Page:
and if gretschs sound good (I like them) and quality is good (most I've seen are good) then
i'll bet a million that blind fold most people and play a gretsch and say its solid, then play the same gretsch (amp cable same etc) and say its plywood, they'd think the the first 1 sounds much better.
Plywood must be alot cheaper in China, only $350 from GFS.
I agree, also if one wants to get technical about biology, if you look at the alternating layers of late wood and early wood in a cross section of solid wood, you will see natures version of plywood. That's right, I said it , all wood is plywood except for maybe evergreens which seem to be homogeneous throughout the cross section. Get Bruce Hoadleys All About Wood book and you will become very informed about this stuff we build guitars from. Nature uses glue to keep all the cells together and the layers are also glued together with natures glue ~ Lignin. So while I also love solid wood, once you get down to the cellular level it's much less clear what is or isn't so solid.
Of course my favorite wood is Osage Orange which is deciduous, but the grain is so interlocked its like woven rope. Not sure why it's not used more often for necks. That wood is virtually unbreakable! I bet you could reduce a drum kit to dust with a neck made of the stuff, even when it cracks, good luck tearing the pieces apart. The wood always springs back to it's original form, That's why Bow makers use it.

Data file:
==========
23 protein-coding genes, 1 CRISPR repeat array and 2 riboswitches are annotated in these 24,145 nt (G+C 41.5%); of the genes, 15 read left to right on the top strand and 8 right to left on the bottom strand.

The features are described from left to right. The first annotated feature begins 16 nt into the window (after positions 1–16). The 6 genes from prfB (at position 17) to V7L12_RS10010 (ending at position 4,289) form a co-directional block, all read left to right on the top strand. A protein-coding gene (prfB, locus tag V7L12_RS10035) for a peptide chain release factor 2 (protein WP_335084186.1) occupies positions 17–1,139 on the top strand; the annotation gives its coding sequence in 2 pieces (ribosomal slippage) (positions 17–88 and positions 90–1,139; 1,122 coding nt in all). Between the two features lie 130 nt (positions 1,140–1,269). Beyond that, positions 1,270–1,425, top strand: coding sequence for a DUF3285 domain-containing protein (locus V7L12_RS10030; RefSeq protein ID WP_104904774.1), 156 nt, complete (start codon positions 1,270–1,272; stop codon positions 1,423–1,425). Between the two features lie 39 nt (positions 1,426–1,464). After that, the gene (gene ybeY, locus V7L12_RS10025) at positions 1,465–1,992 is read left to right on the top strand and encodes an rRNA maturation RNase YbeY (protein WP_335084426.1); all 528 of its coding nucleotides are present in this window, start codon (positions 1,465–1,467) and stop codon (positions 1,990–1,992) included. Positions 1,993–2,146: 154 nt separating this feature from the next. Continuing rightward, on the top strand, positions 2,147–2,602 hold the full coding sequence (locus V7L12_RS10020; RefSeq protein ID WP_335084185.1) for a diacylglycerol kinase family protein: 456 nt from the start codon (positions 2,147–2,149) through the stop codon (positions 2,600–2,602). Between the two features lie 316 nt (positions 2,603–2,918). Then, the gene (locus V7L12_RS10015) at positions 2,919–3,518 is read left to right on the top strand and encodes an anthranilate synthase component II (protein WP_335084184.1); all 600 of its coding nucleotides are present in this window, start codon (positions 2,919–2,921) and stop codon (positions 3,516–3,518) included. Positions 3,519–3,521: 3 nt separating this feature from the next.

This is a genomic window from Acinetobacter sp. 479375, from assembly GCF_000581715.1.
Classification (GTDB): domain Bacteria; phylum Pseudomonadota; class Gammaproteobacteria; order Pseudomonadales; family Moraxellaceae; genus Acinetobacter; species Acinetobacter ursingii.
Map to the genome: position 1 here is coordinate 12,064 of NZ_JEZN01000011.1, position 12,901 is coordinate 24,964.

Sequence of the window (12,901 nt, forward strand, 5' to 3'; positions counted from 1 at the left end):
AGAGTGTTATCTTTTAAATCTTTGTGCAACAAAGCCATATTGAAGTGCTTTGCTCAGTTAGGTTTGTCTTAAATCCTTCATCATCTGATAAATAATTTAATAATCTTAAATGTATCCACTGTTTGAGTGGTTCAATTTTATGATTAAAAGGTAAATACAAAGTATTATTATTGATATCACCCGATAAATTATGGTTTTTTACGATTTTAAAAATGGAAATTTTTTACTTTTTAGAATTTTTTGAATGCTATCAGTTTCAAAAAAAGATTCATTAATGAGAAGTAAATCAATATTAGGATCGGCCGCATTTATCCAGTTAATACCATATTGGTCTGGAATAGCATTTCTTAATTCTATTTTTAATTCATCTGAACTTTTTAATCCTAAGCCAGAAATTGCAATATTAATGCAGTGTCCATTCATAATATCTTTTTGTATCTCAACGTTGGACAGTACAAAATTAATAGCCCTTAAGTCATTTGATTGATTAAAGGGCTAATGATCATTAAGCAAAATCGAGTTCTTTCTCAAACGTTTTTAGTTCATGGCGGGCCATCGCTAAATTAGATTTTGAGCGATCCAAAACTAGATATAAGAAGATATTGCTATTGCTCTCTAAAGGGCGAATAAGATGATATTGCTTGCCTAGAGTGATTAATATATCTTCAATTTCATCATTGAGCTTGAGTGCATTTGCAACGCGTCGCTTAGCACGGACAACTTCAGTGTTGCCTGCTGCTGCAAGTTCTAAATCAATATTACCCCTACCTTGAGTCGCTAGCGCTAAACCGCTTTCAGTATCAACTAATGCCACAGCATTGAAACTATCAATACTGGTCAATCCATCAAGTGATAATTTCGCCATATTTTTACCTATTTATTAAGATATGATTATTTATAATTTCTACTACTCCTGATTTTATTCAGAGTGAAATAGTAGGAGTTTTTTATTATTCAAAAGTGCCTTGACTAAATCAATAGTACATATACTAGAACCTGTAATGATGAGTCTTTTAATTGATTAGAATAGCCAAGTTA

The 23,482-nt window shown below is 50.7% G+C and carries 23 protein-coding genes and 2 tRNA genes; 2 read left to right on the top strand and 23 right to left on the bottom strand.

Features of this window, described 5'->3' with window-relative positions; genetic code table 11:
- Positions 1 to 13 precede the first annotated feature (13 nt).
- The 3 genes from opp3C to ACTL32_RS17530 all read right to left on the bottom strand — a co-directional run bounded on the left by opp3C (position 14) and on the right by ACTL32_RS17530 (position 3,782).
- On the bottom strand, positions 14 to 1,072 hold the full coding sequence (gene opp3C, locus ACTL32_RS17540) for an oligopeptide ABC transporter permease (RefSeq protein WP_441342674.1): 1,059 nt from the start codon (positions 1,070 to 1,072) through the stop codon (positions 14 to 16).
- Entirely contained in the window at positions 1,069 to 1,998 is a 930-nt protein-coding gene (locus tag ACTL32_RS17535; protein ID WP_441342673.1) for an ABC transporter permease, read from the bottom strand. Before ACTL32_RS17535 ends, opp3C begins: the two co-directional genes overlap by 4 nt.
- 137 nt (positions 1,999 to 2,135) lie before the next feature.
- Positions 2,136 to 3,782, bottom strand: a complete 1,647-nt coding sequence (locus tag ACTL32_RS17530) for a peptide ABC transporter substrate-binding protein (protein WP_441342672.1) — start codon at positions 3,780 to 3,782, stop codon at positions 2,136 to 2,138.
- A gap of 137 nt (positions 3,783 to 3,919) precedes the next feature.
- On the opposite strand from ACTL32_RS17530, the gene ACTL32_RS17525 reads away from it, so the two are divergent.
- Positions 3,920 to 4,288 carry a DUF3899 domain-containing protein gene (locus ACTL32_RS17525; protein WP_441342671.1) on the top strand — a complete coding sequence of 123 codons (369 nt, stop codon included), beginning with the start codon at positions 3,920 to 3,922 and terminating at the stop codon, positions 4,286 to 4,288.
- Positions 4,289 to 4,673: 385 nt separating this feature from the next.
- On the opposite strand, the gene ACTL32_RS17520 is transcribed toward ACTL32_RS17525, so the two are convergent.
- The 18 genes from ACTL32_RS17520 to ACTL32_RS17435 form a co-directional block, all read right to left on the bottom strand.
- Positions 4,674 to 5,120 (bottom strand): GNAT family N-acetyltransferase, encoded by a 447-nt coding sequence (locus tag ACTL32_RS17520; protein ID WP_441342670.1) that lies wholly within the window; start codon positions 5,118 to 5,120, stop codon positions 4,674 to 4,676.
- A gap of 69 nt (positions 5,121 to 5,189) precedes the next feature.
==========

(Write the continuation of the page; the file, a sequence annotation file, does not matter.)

They guy is ignorant and rude. The complete opposite to most people on here, who are still adding helpful and informative replies! Has he been back? Has he thanked anybody?
I love my Maple Laminated G5122 DC.
It is still actually my best guitar....for now.
If you call the 4 maple plies over the two walnut plies of my drum kit or my maple Gretsch plywood again...
I have owned plywood instruments in years gone past. There IS a difference.
these kinds of threads are the best way to get interesting information. nothing brings out good information from knowledgeable people like an ignorant doofus
i would love to have any of the better es models.
gibson does make a solid maple top es336. it is aboout 3300 us dollars. here is some info.
The Custom Shop CS-336 — Orville Gibson's Dream
Gibson's Custom, Art, Historic division provides an atmosphere for a select group of inspired artisans to carry on Gibson's century-old tradition of creating exquisite, investment quality instruments that represent the highest standards of imaginative design and masterful craftsmanship.
The Gibson CS-336 represents the fulfillment of a goal set forth over 100 years ago by Orville Gibson. The mahogany back, sides and centerblock of the CS-336 are tonally carved from a single block of wood (this single-piece construction was one of Orville's original goals) and, when joined to the carved maple top, create a guitar with unsurpassed resonance and woody tone. Its scaled-down body size and slim-taper neck allow for more comfortable playing with no compromise in tone.
Gibson CS-336 Features:
Color: Vintage Sunburst
Body Type: Semi-hollow
Neck Wood: 1-piece mahogany
Neck Shape: 1960 slim taper neck profile
Top Wood: Figured solid maple top
Back Wood: Tonally carved mahogany
Side Wood: Tonally carved mahogany
Machine Heads: Vintage tulip tuners
No. of Frets: 22
Scale Length: 24-3/4"
Position Markers: Pearloid dot inlays
Pickups: '57 Classic humbucking
Controls: 2 volume, 2 tone,
Pickup Switching: 3-way selector switch
Bridge/Tailpiece: ABR-1 bridge, stopbar tailpiece
Case: Custom Shop case, (certificate of authenticity, custom care kit)
My favorite cobbled together piece of plywood crap...
^^ That's a beauty.